Strange worm, Xenoturbella

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xenoturbella.jpg

This odd marine worm, Xenoturbella bocki, is in the news right now, and I had to look it up in Pechenik's Biology of the Invertebrates(amzn/b&n/abe/pwll) to remind myself of what it was. Here's the complete entry:

Xenoturbella bocki

This marine worm, first described in 1949 as an acoel flatworm and later claimed as either an early metazoan offshoot or a primitive deuterostome, has recently been affiliated with primitive bivalve molluscs, based upon a study of gamete development (oogenesis) and an analysis of sequence data from both 18S rRNA and mitochondrial genes. Little is known about its reproductive mode, and developmental studies that might help to resolve the phylogenetic issues are just starting to be reported. A second species was described in 1999.

The animals are up to 4 cm long, vermiform (worm-shaped), and covered by locomotory cilia. They have no digestive tract, and indeed no organs at all. Their only conspicuous morphological feature, other than their cilia, is a statocyst for determining orientation. To date, they have been collected only off the coasts of Sweden and Scotland, in sediments at depths of 20 m to 100 m.

That's it. Part of that is now known to be wrong: the data showing an affinity to the molluscs is an artifact, caused by the fact that it somehow eats bivalves, and partly digested clam material contaminated the samples. Otherwise, not much is known; I've found papers describing the presence of oocytes inside the animal, but no one as far as I know has actually observed its development. It's a strange, mysterious blob of a worm.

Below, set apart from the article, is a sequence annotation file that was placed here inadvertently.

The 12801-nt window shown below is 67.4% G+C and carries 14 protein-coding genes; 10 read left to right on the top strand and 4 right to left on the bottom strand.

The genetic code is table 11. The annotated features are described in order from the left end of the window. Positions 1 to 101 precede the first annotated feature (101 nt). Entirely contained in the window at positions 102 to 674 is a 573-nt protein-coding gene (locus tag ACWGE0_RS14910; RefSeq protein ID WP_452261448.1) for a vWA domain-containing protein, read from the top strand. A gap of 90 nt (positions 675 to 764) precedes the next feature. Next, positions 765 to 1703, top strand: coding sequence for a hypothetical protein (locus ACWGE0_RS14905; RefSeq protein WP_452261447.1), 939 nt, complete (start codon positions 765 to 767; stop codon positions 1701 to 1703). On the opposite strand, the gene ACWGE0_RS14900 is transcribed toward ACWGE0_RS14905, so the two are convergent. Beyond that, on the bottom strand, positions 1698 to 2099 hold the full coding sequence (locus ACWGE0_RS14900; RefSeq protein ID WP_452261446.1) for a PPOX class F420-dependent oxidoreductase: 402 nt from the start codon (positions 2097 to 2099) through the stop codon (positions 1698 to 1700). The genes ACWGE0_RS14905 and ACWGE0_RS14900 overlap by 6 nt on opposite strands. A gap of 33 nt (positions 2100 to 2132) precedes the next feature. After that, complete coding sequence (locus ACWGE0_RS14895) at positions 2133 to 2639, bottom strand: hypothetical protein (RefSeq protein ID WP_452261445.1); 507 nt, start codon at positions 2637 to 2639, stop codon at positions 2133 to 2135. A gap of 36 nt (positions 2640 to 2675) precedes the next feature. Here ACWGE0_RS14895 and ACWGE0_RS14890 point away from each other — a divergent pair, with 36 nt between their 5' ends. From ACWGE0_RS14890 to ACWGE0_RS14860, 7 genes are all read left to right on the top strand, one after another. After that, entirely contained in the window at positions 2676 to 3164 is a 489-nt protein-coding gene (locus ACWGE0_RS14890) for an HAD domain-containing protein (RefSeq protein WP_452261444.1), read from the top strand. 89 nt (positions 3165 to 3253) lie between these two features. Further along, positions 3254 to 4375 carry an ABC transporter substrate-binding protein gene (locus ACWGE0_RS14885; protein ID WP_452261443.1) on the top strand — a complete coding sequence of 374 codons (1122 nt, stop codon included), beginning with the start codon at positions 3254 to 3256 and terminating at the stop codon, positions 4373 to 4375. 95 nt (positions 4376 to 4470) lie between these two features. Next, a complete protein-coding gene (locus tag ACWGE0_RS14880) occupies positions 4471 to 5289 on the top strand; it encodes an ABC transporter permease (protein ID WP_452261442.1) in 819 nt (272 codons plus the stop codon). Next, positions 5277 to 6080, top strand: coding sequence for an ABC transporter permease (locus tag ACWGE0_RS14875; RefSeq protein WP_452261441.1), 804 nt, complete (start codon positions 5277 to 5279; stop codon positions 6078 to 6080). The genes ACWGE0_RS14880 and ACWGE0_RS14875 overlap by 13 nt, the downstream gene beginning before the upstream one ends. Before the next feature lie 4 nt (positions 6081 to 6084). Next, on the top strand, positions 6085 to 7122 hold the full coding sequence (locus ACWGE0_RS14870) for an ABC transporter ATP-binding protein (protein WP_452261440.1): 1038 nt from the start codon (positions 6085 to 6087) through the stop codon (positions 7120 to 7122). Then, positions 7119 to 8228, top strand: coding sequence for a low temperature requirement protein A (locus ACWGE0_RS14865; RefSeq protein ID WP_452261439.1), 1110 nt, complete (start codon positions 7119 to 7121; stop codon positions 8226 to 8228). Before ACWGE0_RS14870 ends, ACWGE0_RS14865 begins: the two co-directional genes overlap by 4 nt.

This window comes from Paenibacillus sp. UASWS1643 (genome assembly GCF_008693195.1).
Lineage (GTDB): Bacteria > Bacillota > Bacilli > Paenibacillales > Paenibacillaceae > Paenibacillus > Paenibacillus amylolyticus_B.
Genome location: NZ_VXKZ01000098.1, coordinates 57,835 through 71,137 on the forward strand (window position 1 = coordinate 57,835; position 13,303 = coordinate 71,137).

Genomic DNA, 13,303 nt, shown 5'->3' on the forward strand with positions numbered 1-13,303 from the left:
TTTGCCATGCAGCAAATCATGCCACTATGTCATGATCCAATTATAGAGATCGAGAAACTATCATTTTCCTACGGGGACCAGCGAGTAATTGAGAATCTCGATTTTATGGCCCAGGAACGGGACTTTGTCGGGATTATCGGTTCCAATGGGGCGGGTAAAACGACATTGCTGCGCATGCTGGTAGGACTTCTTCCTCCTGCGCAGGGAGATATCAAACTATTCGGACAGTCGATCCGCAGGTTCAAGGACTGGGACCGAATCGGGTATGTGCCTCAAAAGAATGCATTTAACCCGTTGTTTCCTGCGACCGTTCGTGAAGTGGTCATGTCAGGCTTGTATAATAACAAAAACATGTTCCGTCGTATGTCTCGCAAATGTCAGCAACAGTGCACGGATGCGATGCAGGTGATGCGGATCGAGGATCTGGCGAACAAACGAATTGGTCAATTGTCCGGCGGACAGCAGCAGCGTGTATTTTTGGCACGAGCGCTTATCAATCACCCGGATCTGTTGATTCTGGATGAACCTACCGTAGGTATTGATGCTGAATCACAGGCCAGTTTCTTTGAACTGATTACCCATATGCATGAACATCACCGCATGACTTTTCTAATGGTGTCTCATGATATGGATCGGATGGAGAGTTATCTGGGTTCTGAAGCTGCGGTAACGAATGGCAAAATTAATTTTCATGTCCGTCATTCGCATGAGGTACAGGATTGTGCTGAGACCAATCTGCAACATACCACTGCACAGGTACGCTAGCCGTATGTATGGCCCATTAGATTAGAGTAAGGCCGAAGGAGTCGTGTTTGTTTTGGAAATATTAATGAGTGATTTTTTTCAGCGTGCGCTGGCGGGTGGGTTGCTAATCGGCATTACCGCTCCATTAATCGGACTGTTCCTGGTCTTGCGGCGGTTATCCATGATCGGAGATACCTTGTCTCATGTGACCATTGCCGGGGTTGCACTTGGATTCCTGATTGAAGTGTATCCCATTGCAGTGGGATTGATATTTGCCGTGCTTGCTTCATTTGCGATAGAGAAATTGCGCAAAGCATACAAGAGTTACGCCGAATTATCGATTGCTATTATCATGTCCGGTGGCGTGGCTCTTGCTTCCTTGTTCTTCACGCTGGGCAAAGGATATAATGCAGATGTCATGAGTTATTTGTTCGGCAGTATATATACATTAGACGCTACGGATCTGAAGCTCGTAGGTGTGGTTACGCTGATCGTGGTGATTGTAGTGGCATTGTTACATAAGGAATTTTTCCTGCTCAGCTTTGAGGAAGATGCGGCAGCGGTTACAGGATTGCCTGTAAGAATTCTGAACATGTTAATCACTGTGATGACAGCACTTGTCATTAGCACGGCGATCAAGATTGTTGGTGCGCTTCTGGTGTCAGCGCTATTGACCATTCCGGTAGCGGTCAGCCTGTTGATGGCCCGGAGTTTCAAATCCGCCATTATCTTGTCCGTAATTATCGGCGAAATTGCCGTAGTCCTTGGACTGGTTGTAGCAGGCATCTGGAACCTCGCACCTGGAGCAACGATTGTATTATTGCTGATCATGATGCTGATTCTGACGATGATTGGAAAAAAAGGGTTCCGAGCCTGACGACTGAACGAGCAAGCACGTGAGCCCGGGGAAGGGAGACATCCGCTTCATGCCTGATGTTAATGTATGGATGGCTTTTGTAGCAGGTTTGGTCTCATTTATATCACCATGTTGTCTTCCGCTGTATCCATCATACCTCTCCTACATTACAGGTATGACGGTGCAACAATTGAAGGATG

Continue reading "Strange worm, Xenoturbella" (on Pharyngula)

5 Comments

No organs? I wonder if it could be a new kind of Parazoa.

This may be a bit off topic, but here’s an article someone ought to do some deeper looking into:

http://www.breitbart.com/news/na/cp[…]02A.xml.html

Japanese researchers find dolphin with ‘remains of legs’

Japanese researchers said Sunday a bottlenose dolphin captured last month has an extra set of fins that could be the remains of back legs, providing further evidence ocean-dwelling mammals once lived on land.

So, has it been offered a job at the California Dept. of Transportation’s planning department yet? It seems to be qualified.

(Sorry, couldn’t resist.)

Any idea how long it will take to evolve? Perhaps isolation of different populations will produce both a primitive worm and a primitive mollusc.

Woah my bad… the mollusc part is wrong. But it’s still an interesting worm isn’t it? Perhaps it has room for improvement.

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This page contains a single entry by PZ Myers published on November 4, 2006 11:09 AM.

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